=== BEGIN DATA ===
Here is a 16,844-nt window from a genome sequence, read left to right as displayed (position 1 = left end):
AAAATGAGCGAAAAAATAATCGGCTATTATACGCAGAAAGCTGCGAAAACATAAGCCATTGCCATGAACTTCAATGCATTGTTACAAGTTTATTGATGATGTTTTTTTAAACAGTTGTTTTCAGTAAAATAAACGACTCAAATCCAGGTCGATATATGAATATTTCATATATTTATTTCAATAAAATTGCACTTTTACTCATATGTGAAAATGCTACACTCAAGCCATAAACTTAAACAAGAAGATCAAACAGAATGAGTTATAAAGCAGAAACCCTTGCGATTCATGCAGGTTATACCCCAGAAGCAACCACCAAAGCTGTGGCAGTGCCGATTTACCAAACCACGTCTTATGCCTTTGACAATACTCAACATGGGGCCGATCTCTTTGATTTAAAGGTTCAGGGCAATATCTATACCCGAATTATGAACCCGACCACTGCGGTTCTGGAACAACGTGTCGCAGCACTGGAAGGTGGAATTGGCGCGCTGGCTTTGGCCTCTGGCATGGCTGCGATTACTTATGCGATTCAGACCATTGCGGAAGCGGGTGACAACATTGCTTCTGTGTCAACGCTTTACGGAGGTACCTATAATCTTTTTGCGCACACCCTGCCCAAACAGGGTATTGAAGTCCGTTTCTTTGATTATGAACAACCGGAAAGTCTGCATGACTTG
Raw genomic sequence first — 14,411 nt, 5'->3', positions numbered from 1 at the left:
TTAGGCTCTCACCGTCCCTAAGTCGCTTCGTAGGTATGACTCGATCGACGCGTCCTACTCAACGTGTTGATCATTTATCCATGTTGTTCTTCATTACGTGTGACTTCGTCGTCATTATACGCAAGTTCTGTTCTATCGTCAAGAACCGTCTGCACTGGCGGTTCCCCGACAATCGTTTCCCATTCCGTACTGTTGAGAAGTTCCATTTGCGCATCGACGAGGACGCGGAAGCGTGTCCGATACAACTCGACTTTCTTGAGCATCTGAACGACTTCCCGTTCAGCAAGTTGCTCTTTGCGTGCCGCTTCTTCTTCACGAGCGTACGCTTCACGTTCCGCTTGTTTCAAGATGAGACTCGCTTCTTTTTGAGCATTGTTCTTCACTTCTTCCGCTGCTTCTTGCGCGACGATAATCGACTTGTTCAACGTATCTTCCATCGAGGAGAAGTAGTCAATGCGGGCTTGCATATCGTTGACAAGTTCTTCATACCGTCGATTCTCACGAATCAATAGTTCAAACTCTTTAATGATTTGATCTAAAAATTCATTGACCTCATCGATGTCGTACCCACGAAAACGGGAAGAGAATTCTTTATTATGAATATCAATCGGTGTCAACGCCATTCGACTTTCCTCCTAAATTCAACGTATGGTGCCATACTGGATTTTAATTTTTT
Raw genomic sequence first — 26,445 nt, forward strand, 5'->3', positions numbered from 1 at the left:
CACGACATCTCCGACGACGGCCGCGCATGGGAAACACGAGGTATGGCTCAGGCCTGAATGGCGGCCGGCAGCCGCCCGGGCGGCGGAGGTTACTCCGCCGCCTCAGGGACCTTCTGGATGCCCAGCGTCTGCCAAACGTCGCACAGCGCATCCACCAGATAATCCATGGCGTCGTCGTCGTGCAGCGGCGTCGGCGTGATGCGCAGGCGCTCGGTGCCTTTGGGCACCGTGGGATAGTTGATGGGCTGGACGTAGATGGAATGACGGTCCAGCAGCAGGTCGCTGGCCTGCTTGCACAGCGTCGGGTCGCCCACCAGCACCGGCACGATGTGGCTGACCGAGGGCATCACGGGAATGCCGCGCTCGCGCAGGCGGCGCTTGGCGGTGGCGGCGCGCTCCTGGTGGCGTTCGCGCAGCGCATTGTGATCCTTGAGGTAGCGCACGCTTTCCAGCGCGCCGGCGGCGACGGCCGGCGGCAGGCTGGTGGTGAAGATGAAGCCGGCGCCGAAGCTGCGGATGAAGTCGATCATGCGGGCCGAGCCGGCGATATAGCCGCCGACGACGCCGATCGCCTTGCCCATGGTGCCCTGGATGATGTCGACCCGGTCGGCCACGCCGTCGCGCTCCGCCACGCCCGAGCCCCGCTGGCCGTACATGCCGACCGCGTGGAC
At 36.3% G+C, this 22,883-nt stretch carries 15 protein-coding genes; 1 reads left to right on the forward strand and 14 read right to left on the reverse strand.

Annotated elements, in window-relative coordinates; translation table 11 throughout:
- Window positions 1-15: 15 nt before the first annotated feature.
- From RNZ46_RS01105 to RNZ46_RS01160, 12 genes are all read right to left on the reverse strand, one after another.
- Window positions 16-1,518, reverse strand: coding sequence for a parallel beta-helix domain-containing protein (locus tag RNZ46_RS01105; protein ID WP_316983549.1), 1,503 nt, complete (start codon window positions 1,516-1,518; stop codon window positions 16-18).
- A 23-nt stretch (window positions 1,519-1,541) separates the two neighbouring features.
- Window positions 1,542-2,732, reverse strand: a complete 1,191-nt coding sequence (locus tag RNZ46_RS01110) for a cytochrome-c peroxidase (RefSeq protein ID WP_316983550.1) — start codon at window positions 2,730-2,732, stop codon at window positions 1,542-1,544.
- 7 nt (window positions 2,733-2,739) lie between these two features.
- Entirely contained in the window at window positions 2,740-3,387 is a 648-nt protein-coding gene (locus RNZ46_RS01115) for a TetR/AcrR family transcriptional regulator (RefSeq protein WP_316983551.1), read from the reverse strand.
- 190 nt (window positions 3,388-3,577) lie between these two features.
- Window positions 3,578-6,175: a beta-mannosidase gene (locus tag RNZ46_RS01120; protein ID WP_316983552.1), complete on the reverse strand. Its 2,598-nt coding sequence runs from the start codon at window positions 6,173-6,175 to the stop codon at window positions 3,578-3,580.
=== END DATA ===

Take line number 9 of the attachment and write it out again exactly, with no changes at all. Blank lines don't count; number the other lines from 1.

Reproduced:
- Window positions 1-15: 15 nt before the first annotated feature.